How tough is an Alicat mass flow meter when you drop it? How durable? Are these terms the same? These are the questions we asked ourselves when we filmed what was intended to be a 12-foot drop-test video last week.
Here’s what actually happened:
This video shows a portable Alicat mass flow meter being dropped from increasing heights onto unforgiving concrete. After each drop, we checked the meter’s reading against a mass flow controller that was holding a constant flow rate of 1 slpm. We chose a portable because this type of instrument is the most likely to be dropped in the field. Our first drop height was 3 feet, which is your typically carrying height. Each subsequent drop saw an increase in height of 3 feet, until we reached the top of the graduated 12-foot pole. With the meter still working, we then dropped it from our highest reach of 16.5 feet. Even after this high of a drop, the meter’s reading of 0.994 slpm remained within 0.6% of the reading of the flow controller.
The question remains: Does this demonstrate durability or toughness? These terms are certainly connected, but they have some nuances. In materials research, the opposite of toughness is not softness, but brittleness. “Tough” describes a material that, while absorbing the energy of an impact, can momentarily deform without cracking or breaking. Dropping our meter on concrete leaves the meter’s components to absorb most of the impact energy from the drop. That the meter emerged from the test of 5 drops still within calibrated specifications testifies to the toughness of its construction.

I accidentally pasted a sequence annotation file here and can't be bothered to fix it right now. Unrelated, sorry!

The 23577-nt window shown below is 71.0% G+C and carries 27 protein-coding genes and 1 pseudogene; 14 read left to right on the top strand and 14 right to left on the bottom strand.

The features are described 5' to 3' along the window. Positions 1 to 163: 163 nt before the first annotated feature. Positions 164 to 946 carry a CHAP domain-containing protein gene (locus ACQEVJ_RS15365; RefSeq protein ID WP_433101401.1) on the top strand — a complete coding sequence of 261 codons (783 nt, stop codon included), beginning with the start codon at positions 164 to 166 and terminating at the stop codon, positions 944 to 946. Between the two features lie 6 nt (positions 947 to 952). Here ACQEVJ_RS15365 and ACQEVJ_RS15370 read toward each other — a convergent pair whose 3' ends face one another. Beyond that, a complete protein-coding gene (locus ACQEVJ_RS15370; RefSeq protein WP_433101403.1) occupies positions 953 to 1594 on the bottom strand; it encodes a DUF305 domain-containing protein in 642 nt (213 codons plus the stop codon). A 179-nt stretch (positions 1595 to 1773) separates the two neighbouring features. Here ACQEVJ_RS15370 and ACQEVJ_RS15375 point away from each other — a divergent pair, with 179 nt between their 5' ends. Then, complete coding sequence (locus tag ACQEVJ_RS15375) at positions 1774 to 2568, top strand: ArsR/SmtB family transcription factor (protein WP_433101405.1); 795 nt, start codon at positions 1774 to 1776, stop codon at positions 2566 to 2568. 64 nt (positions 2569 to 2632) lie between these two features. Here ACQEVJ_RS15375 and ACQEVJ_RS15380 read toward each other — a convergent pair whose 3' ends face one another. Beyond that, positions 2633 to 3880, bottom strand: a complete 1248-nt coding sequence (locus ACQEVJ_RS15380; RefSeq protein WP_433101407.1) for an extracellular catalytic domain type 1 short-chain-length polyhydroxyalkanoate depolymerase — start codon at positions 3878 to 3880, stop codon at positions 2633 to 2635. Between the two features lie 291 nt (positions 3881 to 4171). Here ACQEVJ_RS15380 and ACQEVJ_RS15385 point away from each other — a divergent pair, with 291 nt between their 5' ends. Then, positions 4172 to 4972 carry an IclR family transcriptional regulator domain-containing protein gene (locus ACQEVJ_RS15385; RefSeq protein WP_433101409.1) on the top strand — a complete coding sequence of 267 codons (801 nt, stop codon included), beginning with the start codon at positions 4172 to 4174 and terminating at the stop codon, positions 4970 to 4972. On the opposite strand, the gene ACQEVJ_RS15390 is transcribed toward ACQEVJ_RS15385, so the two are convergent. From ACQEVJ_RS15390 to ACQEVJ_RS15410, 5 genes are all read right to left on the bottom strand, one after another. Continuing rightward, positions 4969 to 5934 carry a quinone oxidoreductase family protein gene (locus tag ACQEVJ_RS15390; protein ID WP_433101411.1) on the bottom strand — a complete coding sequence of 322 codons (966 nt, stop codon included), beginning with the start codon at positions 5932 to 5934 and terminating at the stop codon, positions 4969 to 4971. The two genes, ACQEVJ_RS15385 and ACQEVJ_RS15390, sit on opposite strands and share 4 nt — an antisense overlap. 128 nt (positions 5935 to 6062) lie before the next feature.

Does this test also demonstrate durability? The word “durable” stems from the verb “to endure”, and so it is the ability of an object to endure over time. You may have seen Alicat’s Impact Tester video, which demonstrates the stability and repeatability of our laminar differential pressure-based method of flow measurement. Even as the mass flow meter drops repeatedly onto the steel plate, the flow reading never deviates more than 0.5% from the reading. This is a durability test, because is demonstrates continued in-spec performance as the meter suffers shock over time.
Toughness and durability may go hand in hand, as they do in an Alicat mass flow meter, but this is not always the case. A tough instrument that can handle great impacts may nevertheless break down internally over long-term use. Conversely, a durable instrument that can stand up under repeated use throughout the years may immediately fail when dropped from a significant height. Many industrial applications necessitate the presence of both qualities in a mass flow device.